The Mindreading Debate and the Cognitive Science of Religion

Sophia 54 (1):61-75 (2015)
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Abstract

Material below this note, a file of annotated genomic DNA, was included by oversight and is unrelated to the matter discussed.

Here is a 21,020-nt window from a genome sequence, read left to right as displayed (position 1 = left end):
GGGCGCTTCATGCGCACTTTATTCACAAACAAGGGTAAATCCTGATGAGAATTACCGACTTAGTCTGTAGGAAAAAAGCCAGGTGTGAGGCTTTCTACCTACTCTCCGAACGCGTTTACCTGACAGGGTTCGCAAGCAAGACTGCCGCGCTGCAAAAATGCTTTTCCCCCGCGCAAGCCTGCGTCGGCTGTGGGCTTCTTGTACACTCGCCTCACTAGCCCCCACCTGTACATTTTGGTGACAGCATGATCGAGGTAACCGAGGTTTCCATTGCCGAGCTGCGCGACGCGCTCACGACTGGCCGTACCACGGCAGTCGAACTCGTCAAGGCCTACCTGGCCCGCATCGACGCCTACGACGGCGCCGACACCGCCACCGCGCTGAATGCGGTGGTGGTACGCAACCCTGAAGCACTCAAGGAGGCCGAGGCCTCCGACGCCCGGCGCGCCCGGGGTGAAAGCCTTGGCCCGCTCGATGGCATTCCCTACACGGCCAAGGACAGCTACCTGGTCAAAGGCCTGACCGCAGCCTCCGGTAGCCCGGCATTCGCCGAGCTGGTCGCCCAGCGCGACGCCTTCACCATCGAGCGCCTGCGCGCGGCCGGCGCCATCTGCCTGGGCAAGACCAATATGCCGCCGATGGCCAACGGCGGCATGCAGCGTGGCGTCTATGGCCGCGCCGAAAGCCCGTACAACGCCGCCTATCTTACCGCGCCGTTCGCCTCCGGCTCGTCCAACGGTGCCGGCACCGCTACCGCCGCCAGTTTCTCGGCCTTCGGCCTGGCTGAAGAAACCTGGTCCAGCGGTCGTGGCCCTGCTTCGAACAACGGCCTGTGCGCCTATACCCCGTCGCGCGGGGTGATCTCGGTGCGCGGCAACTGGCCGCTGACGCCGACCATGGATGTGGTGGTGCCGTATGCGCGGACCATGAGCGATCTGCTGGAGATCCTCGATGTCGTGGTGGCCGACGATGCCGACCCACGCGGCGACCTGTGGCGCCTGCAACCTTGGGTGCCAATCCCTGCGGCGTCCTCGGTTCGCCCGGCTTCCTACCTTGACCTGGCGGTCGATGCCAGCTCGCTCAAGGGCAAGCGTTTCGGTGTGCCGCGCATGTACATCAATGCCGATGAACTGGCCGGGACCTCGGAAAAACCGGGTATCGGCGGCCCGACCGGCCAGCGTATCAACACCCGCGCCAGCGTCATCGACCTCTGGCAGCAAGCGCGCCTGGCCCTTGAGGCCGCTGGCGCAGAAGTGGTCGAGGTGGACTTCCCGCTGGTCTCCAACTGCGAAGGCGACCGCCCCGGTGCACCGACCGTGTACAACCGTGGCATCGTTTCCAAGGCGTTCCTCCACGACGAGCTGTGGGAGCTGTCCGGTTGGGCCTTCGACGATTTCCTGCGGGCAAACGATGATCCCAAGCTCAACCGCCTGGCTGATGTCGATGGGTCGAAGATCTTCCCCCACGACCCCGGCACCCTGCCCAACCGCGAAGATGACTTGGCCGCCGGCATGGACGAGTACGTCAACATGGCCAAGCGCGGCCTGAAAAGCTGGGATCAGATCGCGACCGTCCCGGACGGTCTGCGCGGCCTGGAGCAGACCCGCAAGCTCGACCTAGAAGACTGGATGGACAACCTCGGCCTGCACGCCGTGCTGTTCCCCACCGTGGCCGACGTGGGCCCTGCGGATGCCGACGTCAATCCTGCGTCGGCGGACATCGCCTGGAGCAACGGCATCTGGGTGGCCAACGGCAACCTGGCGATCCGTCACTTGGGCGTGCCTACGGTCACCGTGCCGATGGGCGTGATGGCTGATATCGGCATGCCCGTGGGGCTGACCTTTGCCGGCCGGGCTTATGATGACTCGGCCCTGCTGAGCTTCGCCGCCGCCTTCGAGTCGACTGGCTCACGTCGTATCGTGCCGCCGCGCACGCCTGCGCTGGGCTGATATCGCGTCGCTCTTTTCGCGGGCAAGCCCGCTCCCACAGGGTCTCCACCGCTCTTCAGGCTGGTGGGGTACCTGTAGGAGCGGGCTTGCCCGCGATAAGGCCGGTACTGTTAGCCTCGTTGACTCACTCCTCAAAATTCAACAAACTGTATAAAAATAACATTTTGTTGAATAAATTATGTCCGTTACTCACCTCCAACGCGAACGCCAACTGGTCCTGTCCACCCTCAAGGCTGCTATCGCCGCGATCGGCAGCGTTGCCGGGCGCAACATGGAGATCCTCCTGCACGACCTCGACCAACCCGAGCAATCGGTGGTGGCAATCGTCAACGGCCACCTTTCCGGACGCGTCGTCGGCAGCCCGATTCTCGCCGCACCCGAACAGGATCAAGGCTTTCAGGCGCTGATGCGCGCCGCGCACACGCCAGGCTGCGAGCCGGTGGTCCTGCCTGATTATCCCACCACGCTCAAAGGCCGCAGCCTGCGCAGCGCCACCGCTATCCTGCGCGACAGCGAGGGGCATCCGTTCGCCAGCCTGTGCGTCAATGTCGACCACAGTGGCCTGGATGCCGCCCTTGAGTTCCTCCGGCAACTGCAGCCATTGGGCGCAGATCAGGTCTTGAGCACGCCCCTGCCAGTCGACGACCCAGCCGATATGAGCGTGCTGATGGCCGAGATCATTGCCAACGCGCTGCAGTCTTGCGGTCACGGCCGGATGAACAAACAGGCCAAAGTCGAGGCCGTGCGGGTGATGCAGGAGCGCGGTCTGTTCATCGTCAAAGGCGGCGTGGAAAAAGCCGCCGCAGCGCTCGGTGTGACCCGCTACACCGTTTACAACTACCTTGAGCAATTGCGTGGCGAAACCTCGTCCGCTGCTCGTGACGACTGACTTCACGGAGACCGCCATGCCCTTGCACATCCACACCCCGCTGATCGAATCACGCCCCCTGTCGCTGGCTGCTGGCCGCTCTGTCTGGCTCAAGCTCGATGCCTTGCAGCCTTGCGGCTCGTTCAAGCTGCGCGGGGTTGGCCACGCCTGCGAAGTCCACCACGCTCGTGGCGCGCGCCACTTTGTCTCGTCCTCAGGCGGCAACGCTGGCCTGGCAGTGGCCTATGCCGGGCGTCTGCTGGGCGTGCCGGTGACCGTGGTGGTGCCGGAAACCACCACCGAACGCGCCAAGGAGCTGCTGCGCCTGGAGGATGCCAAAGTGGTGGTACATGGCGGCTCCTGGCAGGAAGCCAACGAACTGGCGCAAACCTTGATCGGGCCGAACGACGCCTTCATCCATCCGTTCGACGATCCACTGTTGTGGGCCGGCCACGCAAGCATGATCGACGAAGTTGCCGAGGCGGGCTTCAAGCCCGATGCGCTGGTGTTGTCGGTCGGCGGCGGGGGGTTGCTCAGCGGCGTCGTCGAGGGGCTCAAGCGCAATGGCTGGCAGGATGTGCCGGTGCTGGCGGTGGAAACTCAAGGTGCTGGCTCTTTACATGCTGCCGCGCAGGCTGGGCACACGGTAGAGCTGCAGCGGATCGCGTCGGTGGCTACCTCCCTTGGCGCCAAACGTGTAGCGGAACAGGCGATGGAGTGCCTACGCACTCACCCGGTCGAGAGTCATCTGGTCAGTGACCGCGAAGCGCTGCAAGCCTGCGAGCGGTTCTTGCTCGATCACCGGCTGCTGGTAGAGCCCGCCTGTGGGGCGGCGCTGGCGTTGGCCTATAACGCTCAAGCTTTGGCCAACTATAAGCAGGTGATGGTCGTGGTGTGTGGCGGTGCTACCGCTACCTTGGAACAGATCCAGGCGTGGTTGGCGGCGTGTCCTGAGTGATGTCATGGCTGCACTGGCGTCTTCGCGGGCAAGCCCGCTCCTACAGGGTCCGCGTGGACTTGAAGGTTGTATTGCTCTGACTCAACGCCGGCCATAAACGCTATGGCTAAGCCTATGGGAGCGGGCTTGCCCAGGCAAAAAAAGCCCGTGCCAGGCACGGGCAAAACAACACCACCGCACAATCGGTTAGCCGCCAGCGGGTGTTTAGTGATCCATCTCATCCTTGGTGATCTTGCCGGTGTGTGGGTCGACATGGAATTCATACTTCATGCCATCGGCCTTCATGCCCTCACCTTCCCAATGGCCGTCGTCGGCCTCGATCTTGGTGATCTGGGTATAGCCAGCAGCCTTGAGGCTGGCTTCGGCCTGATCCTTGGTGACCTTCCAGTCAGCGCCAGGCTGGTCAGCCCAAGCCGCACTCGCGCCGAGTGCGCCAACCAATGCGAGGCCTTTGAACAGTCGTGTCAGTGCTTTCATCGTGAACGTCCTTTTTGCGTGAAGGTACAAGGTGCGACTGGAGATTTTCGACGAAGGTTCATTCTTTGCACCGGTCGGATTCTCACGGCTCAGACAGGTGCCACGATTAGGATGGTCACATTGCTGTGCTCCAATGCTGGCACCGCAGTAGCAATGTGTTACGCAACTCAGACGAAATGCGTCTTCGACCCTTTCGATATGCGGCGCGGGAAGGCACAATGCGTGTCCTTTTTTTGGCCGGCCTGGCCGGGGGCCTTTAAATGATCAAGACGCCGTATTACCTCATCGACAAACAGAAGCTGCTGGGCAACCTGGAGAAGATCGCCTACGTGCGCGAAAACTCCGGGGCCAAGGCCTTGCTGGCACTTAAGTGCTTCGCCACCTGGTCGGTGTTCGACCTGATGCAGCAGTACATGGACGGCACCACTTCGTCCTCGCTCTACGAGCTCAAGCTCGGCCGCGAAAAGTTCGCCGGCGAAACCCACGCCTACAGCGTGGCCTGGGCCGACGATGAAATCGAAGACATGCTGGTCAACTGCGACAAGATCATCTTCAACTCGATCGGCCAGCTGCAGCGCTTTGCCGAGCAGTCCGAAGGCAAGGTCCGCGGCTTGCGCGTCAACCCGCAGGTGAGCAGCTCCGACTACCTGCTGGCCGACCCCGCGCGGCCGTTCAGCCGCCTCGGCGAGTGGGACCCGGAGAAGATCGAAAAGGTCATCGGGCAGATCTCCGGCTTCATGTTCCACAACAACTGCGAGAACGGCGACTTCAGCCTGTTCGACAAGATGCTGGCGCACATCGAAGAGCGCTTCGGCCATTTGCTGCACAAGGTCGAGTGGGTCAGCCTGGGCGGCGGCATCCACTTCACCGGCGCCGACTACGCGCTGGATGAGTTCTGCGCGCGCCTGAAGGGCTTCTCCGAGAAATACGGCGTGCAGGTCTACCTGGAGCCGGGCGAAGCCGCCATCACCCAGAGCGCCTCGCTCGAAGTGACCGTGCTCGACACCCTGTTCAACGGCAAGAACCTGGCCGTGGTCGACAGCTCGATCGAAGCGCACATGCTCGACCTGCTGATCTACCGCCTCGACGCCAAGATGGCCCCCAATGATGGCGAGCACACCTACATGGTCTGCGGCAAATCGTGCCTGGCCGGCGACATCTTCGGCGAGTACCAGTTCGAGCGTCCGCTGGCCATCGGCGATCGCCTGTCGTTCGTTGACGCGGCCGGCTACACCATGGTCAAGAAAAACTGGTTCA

The relationship between understanding other natural minds, often labeled ‘mindreading,’ and putative understanding of the supernatural is a critical one for the dialogue centering on the cognitive science of religion . A basic tenet of much of CSR is that cognitive mechanisms that typically operate in the ‘natural’ domain are co-opted so as to generate representations of the extra-natural. The most important mechanisms invoked are, arguably, the ones that detect agency, represent actions, predicate beliefs and desires of others, and track social hierarchies, coalitions, and exchanges. In this essay, I show that where one lands on the interdisciplinary debate over the nature of mindreading has a significant impact on parts of CSR that invoke social cognition. I focus my essay on the case of CSR explanations of religious experiences in terms of a hyperactive agency detective device

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